Anglo Leasing contracts received the necessary State and Cabinet approvals, former Head of Public Service Francis Muthaura has told the anti-corruption court in Nairobi.
Mr Muthaura Tuesday said the Finance minister was lawfully empowered to exempt security contracts from procurement regulations, given their sensitivity.
“Matters security are not always in the public domain and I didn’t know about the contract details until audit queries were raised,” he said.
Mr Muthaura was testifying in a case in which former senior government officials and businessmen face charges related to the multi-billion-shilling security tenders the government has termed irregular.
The former public service boss said the contracts, which had the backing of the Attorney-General, were stopped after former graft czar John Githongo advised that some of them were ghost projects.
Mr Githongo, who was the anti-corruption chief in former President Mwai Kibaki’s office, said some of the firms the government had entered into contract with were “dubious”.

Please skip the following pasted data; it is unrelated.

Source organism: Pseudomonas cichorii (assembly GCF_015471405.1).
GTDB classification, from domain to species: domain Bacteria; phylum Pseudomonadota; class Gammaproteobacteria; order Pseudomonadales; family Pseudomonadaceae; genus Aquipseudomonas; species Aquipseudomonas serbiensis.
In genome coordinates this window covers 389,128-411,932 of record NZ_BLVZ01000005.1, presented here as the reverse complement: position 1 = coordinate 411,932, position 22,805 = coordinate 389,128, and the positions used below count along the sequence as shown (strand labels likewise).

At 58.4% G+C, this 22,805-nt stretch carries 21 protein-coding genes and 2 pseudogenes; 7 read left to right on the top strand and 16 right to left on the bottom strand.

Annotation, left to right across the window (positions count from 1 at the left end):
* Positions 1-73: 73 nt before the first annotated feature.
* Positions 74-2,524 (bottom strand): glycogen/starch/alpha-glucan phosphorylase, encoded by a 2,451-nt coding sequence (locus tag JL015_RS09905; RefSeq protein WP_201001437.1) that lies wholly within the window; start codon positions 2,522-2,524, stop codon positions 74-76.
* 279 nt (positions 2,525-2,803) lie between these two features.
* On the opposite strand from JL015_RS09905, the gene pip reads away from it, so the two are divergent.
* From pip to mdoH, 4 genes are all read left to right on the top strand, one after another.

Mr Muthaura, however, said Mr Githongo’s claim was not conclusive and required more investigations leading to an in-depth audit by consultancy firm, PricewaterhouseCoopers (PwC). He told the court the PwC brief was to establish whether the contracts were overpriced and not whether goods had been delivered.
Mr Muthaura said some of the contracted firms had met part of their obligations under the supply contract when investigations started.
The project of one of the Anglo Leasing firms, Infotalent Ltd, had not started and monies paid to the company in advance was returned to the Treasury, the court was told.
“A recommendation was made that further investigations were necessary hence the involvement of the Kenya Anti-Corruption Commission,” said Mr Muthaura.
Several senior State officials were suspended to pave the way for investigations.
Attorney-General Githu Muigai and Senior Deputy Solicitor-General Muthoni Kimani are expected to testify when the hearing resumes today.